“If military actions cease and the situation becomes stable in Syria, Russian companies that have frozen their work because of the civil war will be ready to renew their activity within a short period of time in realizing projects that were signed before the crisis with an overall amount of no less than $1.6 billion,” Gissa Guchetl said in an interview.
Last week, Guchetl had a meeting with Syrian Prime Minister Wael Nader Halqi and Petroleum and Mineral Resources Minister Suleiman Abbas in Damascus, during which the Syrian side expressed interest in Russian extraction companies supplying crude oil and other oil products to Syria. The sides also discussed cooperation with Russian and Chinese companies to boost extraction in national fields located in Syrian-government-controlled safe areas.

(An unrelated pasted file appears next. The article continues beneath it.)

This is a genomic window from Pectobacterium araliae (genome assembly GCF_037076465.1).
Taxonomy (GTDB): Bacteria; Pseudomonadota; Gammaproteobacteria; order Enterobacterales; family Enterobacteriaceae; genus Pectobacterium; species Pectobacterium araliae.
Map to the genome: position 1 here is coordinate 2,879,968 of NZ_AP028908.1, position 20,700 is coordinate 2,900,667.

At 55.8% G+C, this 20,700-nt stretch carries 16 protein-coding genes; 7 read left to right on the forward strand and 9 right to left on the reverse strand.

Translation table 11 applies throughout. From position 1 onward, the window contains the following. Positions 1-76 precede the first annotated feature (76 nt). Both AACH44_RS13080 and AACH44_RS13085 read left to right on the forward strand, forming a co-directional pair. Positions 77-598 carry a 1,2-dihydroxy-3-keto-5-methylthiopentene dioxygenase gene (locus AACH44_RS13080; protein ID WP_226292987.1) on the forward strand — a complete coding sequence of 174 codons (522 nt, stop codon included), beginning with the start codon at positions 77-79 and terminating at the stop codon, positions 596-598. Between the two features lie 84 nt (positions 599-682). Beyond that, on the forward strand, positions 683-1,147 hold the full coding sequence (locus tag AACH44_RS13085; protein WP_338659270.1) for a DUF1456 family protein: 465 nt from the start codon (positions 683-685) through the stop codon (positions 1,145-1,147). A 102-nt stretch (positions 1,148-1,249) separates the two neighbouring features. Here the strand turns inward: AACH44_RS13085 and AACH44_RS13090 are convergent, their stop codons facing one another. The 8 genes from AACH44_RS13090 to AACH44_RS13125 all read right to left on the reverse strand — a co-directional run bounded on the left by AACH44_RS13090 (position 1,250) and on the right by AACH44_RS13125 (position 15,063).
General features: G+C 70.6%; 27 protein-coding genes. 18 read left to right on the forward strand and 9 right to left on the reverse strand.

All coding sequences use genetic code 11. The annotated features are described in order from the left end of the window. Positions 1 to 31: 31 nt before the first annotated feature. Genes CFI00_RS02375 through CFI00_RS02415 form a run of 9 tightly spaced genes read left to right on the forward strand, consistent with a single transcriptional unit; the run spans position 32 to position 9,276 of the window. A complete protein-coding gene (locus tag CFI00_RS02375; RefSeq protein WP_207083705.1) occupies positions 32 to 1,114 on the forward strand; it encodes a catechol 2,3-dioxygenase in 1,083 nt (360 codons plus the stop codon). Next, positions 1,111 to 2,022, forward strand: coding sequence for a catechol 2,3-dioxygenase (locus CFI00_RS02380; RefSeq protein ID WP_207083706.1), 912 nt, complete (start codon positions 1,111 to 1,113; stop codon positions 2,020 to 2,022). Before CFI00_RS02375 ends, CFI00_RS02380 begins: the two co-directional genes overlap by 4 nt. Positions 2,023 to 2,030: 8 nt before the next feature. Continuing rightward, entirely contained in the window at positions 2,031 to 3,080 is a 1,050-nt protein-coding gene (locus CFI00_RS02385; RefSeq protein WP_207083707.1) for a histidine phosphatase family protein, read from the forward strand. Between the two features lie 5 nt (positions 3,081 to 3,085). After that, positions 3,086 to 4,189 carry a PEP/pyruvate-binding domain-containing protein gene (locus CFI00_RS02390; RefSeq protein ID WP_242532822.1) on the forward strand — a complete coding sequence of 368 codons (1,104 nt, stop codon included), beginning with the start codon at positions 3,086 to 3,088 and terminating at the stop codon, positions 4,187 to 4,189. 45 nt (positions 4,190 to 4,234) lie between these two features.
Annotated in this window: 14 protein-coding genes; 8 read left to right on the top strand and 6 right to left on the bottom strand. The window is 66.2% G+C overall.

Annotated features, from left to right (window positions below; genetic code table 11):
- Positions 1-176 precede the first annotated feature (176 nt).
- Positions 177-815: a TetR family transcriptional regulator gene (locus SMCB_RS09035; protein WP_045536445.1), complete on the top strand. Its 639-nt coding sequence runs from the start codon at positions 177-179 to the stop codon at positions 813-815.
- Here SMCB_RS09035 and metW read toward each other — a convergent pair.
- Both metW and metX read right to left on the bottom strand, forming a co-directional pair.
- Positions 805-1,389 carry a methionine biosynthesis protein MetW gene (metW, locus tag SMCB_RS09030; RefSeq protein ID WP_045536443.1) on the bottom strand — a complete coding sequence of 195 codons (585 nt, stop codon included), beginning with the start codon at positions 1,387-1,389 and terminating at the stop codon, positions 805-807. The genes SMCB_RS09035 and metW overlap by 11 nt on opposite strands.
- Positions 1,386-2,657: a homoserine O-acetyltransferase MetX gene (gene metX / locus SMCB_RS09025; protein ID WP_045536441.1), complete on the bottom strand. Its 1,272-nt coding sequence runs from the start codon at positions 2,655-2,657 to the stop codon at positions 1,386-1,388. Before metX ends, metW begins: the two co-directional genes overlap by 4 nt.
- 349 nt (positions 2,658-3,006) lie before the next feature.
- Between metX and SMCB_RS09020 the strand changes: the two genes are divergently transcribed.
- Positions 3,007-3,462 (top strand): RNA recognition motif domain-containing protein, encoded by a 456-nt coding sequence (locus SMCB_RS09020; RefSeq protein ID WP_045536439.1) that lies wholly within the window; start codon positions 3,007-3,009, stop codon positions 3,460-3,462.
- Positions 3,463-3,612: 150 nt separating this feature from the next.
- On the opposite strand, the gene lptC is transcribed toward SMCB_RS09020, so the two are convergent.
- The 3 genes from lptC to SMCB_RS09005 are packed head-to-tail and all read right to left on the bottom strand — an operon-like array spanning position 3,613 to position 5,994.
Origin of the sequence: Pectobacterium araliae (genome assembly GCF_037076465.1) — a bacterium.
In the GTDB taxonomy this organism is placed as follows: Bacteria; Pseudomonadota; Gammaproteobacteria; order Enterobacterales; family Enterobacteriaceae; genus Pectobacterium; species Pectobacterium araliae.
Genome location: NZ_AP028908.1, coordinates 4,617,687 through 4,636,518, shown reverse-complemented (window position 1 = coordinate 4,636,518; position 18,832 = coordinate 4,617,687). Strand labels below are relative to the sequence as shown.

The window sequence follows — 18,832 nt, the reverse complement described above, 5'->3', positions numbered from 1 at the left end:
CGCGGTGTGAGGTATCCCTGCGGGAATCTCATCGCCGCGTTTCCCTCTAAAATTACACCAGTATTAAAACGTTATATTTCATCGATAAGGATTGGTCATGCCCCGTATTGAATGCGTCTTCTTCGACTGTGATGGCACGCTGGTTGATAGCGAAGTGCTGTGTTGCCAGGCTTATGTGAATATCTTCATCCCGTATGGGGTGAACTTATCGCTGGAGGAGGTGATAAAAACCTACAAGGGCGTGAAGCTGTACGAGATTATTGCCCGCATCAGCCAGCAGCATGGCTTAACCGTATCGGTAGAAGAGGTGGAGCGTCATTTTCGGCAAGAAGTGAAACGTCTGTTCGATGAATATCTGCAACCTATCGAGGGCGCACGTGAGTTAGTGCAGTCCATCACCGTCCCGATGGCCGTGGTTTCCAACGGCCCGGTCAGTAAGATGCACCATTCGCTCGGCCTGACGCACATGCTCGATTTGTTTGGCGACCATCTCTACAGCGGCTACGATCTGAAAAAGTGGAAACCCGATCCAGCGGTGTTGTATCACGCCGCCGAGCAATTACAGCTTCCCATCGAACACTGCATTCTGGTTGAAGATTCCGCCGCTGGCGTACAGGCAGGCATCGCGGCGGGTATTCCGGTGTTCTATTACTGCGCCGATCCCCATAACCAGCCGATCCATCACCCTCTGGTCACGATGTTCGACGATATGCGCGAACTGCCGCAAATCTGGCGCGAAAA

Syria has been mired in civil war since 2011 as government forces loyal to President Assad fight several opposition and radical Islamist militant groups, including Nusra Front and Islamic State.
According to the Syrian Observatory for Human Rights, the Syrian conflict has claimed at least 320,000 lives and made over 12 million homeless.